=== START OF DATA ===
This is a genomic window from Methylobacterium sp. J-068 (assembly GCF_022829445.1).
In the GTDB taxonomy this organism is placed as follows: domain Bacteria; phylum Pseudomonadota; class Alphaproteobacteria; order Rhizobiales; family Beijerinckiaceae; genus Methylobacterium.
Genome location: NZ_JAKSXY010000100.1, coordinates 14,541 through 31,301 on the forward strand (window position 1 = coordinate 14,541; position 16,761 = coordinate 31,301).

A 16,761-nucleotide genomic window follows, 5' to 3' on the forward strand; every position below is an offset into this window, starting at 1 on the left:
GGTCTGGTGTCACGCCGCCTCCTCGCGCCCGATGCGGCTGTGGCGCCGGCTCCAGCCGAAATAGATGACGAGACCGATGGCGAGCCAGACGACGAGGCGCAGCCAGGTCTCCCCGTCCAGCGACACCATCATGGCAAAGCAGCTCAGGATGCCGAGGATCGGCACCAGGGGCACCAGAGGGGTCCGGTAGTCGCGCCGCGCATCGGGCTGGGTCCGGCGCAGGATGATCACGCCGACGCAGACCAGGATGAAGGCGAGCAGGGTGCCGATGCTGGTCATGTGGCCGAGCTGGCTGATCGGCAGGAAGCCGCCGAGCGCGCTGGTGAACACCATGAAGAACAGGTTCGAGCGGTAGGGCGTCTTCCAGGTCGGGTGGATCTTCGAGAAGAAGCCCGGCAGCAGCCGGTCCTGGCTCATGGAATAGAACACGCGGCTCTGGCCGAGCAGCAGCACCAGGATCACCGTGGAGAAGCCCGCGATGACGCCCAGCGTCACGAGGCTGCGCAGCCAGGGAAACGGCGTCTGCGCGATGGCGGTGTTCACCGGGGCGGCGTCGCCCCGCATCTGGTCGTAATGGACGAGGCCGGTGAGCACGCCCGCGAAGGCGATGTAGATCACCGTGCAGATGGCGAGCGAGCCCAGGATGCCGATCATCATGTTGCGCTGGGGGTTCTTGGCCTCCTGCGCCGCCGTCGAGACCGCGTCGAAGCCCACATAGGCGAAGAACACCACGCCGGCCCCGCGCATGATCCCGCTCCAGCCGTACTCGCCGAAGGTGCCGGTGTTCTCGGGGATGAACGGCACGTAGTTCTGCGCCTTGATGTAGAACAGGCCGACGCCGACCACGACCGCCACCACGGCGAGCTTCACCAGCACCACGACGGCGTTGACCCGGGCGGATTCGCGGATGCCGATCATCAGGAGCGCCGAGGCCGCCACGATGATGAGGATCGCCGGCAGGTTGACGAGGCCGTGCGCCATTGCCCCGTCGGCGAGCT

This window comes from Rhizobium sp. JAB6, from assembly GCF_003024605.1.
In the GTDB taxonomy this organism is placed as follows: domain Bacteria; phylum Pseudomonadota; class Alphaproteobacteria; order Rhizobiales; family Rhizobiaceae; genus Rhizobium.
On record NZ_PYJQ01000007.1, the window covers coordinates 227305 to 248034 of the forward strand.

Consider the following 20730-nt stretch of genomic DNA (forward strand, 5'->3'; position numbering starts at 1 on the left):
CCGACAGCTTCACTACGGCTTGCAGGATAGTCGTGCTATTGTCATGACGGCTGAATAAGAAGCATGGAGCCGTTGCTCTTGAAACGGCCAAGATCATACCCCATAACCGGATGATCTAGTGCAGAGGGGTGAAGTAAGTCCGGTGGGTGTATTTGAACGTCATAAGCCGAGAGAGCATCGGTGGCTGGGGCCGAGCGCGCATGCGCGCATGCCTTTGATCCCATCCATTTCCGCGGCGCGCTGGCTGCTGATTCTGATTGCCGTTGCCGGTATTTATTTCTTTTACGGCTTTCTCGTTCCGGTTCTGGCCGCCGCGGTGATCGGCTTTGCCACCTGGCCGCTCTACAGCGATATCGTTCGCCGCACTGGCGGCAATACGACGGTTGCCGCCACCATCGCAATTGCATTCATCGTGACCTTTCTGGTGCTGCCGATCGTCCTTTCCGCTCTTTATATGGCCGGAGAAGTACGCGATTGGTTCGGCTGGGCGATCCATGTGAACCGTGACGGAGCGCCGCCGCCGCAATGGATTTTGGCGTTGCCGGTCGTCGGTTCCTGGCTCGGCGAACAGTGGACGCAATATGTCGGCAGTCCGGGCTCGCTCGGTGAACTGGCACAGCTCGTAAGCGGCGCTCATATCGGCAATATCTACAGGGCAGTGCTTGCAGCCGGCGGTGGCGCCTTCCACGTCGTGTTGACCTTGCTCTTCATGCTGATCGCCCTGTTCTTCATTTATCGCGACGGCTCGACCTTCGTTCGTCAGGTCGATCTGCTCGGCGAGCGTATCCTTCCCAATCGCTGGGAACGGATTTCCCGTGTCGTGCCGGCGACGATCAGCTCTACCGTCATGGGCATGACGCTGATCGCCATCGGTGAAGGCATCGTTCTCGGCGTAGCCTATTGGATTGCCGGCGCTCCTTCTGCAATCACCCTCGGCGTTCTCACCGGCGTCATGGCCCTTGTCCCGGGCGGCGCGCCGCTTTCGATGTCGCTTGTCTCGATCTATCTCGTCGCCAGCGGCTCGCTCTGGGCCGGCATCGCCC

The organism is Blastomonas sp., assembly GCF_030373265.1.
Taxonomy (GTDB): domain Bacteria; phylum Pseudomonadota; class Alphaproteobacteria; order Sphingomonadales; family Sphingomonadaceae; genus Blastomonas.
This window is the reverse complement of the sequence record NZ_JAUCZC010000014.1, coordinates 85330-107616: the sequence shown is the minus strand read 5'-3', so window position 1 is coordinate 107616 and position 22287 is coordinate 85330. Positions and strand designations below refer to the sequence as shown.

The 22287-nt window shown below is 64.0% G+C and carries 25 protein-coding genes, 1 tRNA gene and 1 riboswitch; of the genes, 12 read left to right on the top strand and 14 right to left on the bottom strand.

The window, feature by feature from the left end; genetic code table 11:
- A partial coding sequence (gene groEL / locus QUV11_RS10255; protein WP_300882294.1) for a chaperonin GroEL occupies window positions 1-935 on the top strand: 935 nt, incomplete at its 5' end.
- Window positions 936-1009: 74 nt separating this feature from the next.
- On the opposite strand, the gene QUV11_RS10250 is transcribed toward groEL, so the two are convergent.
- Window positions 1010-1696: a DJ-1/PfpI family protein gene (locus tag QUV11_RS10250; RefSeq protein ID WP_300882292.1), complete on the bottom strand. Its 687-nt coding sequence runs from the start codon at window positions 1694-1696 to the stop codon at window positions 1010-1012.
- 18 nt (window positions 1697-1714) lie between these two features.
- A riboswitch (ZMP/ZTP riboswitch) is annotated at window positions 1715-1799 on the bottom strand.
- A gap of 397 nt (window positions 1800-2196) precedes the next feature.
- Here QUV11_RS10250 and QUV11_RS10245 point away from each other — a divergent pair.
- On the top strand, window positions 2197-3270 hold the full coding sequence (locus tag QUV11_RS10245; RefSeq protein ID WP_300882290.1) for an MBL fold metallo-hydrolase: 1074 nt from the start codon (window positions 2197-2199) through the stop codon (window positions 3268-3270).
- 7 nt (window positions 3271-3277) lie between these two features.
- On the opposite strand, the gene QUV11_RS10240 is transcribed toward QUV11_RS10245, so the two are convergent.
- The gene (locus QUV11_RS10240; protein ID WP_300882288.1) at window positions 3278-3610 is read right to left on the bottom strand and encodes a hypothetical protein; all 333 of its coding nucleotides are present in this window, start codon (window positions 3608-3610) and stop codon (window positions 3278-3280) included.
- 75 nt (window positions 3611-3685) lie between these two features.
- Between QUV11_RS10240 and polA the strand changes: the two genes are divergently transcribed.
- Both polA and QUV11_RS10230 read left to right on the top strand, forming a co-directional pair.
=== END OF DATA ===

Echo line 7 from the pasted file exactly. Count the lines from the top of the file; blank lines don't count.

In the GTDB taxonomy this organism is placed as follows: domain Bacteria; phylum Pseudomonadota; class Alphaproteobacteria; order Rhizobiales; family Rhizobiaceae; genus Rhizobium.